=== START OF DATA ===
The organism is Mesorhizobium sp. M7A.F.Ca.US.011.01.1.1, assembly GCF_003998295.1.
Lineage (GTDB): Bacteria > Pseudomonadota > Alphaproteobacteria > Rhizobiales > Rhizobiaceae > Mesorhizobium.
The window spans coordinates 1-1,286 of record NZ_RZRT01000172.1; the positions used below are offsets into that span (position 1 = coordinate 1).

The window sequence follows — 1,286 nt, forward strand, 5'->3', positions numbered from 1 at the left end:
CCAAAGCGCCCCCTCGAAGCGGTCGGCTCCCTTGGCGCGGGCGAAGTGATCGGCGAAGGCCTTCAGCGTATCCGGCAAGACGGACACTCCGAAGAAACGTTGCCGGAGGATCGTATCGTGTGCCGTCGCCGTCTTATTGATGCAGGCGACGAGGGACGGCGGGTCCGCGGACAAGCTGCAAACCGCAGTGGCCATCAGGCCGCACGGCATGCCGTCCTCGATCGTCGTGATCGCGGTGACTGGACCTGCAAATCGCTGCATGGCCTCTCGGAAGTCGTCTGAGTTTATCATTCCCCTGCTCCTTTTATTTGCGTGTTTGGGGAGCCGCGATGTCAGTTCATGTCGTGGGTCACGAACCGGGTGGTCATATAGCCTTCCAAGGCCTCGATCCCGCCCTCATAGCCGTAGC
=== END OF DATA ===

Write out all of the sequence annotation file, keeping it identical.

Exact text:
The organism is Mesorhizobium sp. M7A.F.Ca.US.011.01.1.1, assembly GCF_003998295.1.
Lineage (GTDB): Bacteria > Pseudomonadota > Alphaproteobacteria > Rhizobiales > Rhizobiaceae > Mesorhizobium.
The window spans coordinates 1-1,286 of record NZ_RZRT01000172.1; the positions used below are offsets into that span (position 1 = coordinate 1).

The window sequence follows — 1,286 nt, forward strand, 5'->3', positions numbered from 1 at the left end:
CCAAAGCGCCCCCTCGAAGCGGTCGGCTCCCTTGGCGCGGGCGAAGTGATCGGCGAAGGCCTTCAGCGTATCCGGCAAGACGGACACTCCGAAGAAACGTTGCCGGAGGATCGTATCGTGTGCCGTCGCCGTCTTATTGATGCAGGCGACGAGGGACGGCGGGTCCGCGGACAAGCTGCAAACCGCAGTGGCCATCAGGCCGCACGGCATGCCGTCCTCGATCGTCGTGATCGCGGTGACTGGACCTGCAAATCGCTGCATGGCCTCTCGGAAGTCGTCTGAGTTTATCATTCCCCTGCTCCTTTTATTTGCGTGTTTGGGGAGCCGCGATGTCAGTTCATGTCGTGGGTCACGAACCGGGTGGTCATATAGCCTTCCAAGGCCTCGATCCCGCCCTCATAGCCGTAGC